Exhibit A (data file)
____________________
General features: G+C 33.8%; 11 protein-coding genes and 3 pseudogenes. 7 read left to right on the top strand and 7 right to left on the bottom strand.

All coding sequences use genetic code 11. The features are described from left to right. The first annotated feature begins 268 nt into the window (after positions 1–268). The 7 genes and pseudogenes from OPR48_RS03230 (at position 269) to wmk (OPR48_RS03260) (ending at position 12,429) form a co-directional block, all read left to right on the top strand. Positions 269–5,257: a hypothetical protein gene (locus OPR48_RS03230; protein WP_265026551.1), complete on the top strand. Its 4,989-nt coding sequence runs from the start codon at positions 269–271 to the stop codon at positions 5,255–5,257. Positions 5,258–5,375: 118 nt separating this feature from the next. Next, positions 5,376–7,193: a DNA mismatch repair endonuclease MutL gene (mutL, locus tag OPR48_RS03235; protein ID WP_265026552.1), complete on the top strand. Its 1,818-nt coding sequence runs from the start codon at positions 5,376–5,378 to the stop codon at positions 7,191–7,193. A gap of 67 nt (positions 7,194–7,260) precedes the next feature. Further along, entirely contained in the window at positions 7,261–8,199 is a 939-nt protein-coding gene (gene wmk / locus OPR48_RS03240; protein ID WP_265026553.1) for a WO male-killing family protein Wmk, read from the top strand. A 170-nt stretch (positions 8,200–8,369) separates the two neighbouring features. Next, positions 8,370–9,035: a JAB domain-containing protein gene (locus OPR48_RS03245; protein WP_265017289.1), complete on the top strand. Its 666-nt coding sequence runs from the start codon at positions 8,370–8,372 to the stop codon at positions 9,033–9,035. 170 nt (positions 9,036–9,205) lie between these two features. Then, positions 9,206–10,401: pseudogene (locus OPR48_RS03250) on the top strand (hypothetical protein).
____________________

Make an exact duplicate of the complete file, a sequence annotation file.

General features: G+C 33.8%; 11 protein-coding genes and 3 pseudogenes. 7 read left to right on the top strand and 7 right to left on the bottom strand.

All coding sequences use genetic code 11. The features are described from left to right. The first annotated feature begins 268 nt into the window (after positions 1–268). The 7 genes and pseudogenes from OPR48_RS03230 (at position 269) to wmk (OPR48_RS03260) (ending at position 12,429) form a co-directional block, all read left to right on the top strand. Positions 269–5,257: a hypothetical protein gene (locus OPR48_RS03230; protein WP_265026551.1), complete on the top strand. Its 4,989-nt coding sequence runs from the start codon at positions 269–271 to the stop codon at positions 5,255–5,257. Positions 5,258–5,375: 118 nt separating this feature from the next. Next, positions 5,376–7,193: a DNA mismatch repair endonuclease MutL gene (mutL, locus tag OPR48_RS03235; protein ID WP_265026552.1), complete on the top strand. Its 1,818-nt coding sequence runs from the start codon at positions 5,376–5,378 to the stop codon at positions 7,191–7,193. A gap of 67 nt (positions 7,194–7,260) precedes the next feature. Further along, entirely contained in the window at positions 7,261–8,199 is a 939-nt protein-coding gene (gene wmk / locus OPR48_RS03240; protein ID WP_265026553.1) for a WO male-killing family protein Wmk, read from the top strand. A 170-nt stretch (positions 8,200–8,369) separates the two neighbouring features. Next, positions 8,370–9,035: a JAB domain-containing protein gene (locus OPR48_RS03245; protein WP_265017289.1), complete on the top strand. Its 666-nt coding sequence runs from the start codon at positions 8,370–8,372 to the stop codon at positions 9,033–9,035. 170 nt (positions 9,036–9,205) lie between these two features. Then, positions 9,206–10,401: pseudogene (locus OPR48_RS03250) on the top strand (hypothetical protein).